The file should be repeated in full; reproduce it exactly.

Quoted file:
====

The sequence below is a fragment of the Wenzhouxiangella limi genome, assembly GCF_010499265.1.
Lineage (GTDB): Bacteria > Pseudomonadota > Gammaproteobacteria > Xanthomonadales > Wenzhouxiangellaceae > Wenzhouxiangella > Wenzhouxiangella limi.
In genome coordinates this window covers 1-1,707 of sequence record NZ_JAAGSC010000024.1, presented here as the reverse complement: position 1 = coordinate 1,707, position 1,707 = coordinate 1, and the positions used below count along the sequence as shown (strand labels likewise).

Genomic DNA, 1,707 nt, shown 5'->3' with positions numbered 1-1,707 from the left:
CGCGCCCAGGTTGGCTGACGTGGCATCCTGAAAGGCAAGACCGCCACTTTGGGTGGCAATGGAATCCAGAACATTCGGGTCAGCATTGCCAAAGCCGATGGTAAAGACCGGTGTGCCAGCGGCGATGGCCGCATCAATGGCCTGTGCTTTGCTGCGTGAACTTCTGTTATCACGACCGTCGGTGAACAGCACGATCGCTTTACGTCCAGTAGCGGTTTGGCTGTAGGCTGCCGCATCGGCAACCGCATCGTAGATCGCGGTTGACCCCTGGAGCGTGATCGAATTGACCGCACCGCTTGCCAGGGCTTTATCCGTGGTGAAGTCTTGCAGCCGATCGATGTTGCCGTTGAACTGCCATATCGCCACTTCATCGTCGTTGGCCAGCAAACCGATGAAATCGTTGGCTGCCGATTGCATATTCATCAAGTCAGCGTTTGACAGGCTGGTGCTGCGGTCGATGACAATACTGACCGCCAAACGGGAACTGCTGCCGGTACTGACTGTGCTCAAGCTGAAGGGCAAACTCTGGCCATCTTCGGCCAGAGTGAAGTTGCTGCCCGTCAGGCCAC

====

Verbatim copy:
The sequence below is a fragment of the Wenzhouxiangella limi genome, assembly GCF_010499265.1.
Lineage (GTDB): Bacteria > Pseudomonadota > Gammaproteobacteria > Xanthomonadales > Wenzhouxiangellaceae > Wenzhouxiangella > Wenzhouxiangella limi.
In genome coordinates this window covers 1-1,707 of sequence record NZ_JAAGSC010000024.1, presented here as the reverse complement: position 1 = coordinate 1,707, position 1,707 = coordinate 1, and the positions used below count along the sequence as shown (strand labels likewise).

Genomic DNA, 1,707 nt, shown 5'->3' with positions numbered 1-1,707 from the left:
CGCGCCCAGGTTGGCTGACGTGGCATCCTGAAAGGCAAGACCGCCACTTTGGGTGGCAATGGAATCCAGAACATTCGGGTCAGCATTGCCAAAGCCGATGGTAAAGACCGGTGTGCCAGCGGCGATGGCCGCATCAATGGCCTGTGCTTTGCTGCGTGAACTTCTGTTATCACGACCGTCGGTGAACAGCACGATCGCTTTACGTCCAGTAGCGGTTTGGCTGTAGGCTGCCGCATCGGCAACCGCATCGTAGATCGCGGTTGACCCCTGGAGCGTGATCGAATTGACCGCACCGCTTGCCAGGGCTTTATCCGTGGTGAAGTCTTGCAGCCGATCGATGTTGCCGTTGAACTGCCATATCGCCACTTCATCGTCGTTGGCCAGCAAACCGATGAAATCGTTGGCTGCCGATTGCATATTCATCAAGTCAGCGTTTGACAGGCTGGTGCTGCGGTCGATGACAATACTGACCGCCAAACGGGAACTGCTGCCGGTACTGACTGTGCTCAAGCTGAAGGGCAAACTCTGGCCATCTTCGGCCAGAGTGAAGTTGCTGCCCGTCAGGCCAC